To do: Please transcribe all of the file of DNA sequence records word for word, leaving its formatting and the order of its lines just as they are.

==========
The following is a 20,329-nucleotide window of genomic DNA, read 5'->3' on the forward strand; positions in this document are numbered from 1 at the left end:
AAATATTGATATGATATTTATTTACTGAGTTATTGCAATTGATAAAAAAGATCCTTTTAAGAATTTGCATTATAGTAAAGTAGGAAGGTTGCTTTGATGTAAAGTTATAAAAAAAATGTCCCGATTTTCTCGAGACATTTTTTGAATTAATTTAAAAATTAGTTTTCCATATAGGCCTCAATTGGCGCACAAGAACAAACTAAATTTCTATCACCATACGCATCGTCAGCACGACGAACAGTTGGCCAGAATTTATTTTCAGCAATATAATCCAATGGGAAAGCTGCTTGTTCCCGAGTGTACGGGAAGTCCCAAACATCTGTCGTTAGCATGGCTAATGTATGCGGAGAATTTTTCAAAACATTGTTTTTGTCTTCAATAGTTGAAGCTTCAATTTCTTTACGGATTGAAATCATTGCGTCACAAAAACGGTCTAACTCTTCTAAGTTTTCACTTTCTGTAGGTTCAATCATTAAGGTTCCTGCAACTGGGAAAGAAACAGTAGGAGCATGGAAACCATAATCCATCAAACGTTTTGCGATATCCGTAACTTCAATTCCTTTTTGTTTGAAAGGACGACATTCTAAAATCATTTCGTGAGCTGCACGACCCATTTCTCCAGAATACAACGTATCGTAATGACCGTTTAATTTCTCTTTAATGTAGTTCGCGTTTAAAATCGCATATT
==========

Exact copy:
The following is a 20,329-nucleotide window of genomic DNA, read 5'->3' on the forward strand; positions in this document are numbered from 1 at the left end:
AAATATTGATATGATATTTATTTACTGAGTTATTGCAATTGATAAAAAAGATCCTTTTAAGAATTTGCATTATAGTAAAGTAGGAAGGTTGCTTTGATGTAAAGTTATAAAAAAAATGTCCCGATTTTCTCGAGACATTTTTTGAATTAATTTAAAAATTAGTTTTCCATATAGGCCTCAATTGGCGCACAAGAACAAACTAAATTTCTATCACCATACGCATCGTCAGCACGACGAACAGTTGGCCAGAATTTATTTTCAGCAATATAATCCAATGGGAAAGCTGCTTGTTCCCGAGTGTACGGGAAGTCCCAAACATCTGTCGTTAGCATGGCTAATGTATGCGGAGAATTTTTCAAAACATTGTTTTTGTCTTCAATAGTTGAAGCTTCAATTTCTTTACGGATTGAAATCATTGCGTCACAAAAACGGTCTAACTCTTCTAAGTTTTCACTTTCTGTAGGTTCAATCATTAAGGTTCCTGCAACTGGGAAAGAAACAGTAGGAGCATGGAAACCATAATCCATCAAACGTTTTGCGATATCCGTAACTTCAATTCCTTTTTGTTTGAAAGGACGACATTCTAAAATCATTTCGTGAGCTGCACGACCCATTTCTCCAGAATACAACGTATCGTAATGACCGTTTAATTTCTCTTTAATGTAGTTCGCGTTTAAAATCGCATATT